Social Inquiry

Interdisciplinary Program in Social Inquiry

The interdisciplinary program in Social Inquiry provides students with a broad overview of modern social theory and approaches, addressing themes common across disciplines in the social sciences—especially sociology, politics, economics, and anthropology. The focus is distinctly historical and comparative, with a focus on Europe, North America, Latin America, and Africa. The intellectual foundations of this program are rooted in the writings of Marx, Weber, Durkheim, Foucault, Habermas, Polanyi, Schumpeter, and Arendt, and the important philosophical issues that underpin the social sciences: democracy, equality, justice, globalization, social order, and individual liberty. Within the framework of this unique interdisciplinary tradition, students gain the training in particular disciplines that will prepare them for working in a specific field or for graduate study.

Most of the courses in this program are taught by the distinguished faculty of The New School for Social Research (NSSR), which offers graduate programs in each of the social science disciplines that comprise Social Inquiry. The New School for Social Research is internationally known for its distinctive and critical approach to social theory. Students with a strong interest in economics should also look into the major in Economics. Social Inquiry is a distinctive program especially suited for students interested in considering social issues from an interdisciplinary and multidisciplinary perspective. While courses are listed under individual subject codes, such as LPOL for politics and LSOC for sociology, The New School for Social Research ensures an interdisciplinary approach even in what might seem to be disciplinary courses. Courses from outside these individual disciplines may also satisfy requirements in the program, and students are encouraged to consider taking courses in Lang’s other programs, such as Urban Studies, Culture and Media, and History. Students also take integrative courses, in which ways of thinking, knowing, and inquiring in more than one discipline are taught. Students then go on to study a chosen discipline in depth.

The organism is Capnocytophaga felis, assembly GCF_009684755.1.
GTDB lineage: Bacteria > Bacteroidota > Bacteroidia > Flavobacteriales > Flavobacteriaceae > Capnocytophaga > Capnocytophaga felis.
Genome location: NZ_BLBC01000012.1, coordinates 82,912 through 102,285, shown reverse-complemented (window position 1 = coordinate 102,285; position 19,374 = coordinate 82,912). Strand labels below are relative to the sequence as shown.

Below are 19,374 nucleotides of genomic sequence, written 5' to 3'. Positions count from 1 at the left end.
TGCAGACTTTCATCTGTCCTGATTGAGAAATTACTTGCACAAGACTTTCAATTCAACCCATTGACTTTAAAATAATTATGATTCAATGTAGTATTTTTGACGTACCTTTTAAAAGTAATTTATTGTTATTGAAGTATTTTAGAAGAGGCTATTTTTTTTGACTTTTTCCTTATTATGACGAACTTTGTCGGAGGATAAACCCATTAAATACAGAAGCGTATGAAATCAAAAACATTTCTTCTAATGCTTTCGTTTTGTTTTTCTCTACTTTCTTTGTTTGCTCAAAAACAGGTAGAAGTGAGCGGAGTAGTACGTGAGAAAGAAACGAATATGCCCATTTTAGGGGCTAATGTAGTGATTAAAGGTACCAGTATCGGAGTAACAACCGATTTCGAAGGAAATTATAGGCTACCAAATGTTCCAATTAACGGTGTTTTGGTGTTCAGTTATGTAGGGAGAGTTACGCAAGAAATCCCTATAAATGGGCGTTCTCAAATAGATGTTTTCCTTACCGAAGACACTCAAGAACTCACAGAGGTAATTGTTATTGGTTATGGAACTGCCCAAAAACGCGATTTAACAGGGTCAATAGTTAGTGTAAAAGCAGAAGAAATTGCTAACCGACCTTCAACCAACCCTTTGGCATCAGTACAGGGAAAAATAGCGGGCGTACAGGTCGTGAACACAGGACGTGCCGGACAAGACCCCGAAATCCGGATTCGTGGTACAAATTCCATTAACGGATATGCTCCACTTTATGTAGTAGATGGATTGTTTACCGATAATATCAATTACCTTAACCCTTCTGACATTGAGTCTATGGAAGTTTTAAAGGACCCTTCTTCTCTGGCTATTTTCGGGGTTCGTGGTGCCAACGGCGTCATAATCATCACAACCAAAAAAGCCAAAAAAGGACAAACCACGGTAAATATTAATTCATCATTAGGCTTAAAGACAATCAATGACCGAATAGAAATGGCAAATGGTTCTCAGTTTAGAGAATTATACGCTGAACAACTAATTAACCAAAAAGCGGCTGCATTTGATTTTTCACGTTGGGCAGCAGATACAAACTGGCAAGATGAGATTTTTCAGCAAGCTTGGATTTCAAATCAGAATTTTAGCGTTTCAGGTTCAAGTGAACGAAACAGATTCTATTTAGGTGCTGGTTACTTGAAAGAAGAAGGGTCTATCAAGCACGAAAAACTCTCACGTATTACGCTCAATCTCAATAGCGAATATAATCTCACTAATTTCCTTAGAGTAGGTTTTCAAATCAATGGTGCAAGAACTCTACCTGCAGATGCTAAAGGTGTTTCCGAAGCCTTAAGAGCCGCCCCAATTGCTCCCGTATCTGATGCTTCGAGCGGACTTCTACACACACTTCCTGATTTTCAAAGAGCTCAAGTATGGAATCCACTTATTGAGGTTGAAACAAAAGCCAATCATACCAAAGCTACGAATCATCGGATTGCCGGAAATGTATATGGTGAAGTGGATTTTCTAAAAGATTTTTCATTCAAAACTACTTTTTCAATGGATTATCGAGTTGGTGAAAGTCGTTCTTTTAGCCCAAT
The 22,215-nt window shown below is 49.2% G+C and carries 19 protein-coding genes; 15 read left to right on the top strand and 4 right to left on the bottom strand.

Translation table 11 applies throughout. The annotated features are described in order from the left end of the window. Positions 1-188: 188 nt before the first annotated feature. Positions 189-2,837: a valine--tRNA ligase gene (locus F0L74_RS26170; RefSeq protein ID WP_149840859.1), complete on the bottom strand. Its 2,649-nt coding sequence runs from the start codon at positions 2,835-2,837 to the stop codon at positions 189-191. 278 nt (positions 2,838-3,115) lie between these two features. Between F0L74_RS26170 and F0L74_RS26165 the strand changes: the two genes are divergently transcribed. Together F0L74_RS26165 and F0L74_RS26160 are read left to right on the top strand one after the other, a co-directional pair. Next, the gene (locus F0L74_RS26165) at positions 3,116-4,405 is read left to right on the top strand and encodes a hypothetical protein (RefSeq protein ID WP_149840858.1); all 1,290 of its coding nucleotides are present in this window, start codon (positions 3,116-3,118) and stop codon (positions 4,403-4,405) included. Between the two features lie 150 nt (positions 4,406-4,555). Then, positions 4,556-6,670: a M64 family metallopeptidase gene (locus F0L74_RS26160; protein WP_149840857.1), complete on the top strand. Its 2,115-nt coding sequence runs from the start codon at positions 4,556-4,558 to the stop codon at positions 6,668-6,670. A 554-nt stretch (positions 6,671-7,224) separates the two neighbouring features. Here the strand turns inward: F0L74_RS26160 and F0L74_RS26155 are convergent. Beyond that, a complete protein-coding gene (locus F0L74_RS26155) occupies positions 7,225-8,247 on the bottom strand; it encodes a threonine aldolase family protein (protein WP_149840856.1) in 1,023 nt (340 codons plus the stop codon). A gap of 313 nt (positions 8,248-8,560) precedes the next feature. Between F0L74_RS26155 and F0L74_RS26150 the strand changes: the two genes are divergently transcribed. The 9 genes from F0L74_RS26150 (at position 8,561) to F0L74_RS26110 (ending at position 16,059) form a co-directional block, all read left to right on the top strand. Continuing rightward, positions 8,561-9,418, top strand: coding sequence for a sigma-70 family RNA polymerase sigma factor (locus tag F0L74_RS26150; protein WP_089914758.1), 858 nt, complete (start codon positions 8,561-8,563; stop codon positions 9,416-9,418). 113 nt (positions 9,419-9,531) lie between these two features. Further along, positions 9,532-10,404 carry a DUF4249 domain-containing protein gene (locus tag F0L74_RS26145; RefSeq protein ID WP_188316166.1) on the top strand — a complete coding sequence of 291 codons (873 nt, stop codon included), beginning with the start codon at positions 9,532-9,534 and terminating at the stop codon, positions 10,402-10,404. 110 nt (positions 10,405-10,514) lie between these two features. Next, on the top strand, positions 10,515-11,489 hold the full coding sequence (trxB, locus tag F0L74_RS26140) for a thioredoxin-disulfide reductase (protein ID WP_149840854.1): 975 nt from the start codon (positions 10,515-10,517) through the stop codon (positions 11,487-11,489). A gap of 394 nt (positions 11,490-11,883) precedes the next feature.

Students have several options to complete the program. They may concentrate in a particular discipline or self-design a program in consultation with the chair to explore a particular issue, region, or theme. Upper-level Lang students have access to the resources at NSSR. Each year, appropriate New School for Social Research courses are integrated into the undergraduate curriculum and made available to Lang undergraduates. Also, advanced students may take approved courses in graduate departments at The New School for Social Research. Advanced students may also apply to the accelerated BA/MA at The New School for Social Research. Students interested in this option should consult with the Academic Advising office before their junior year.

 
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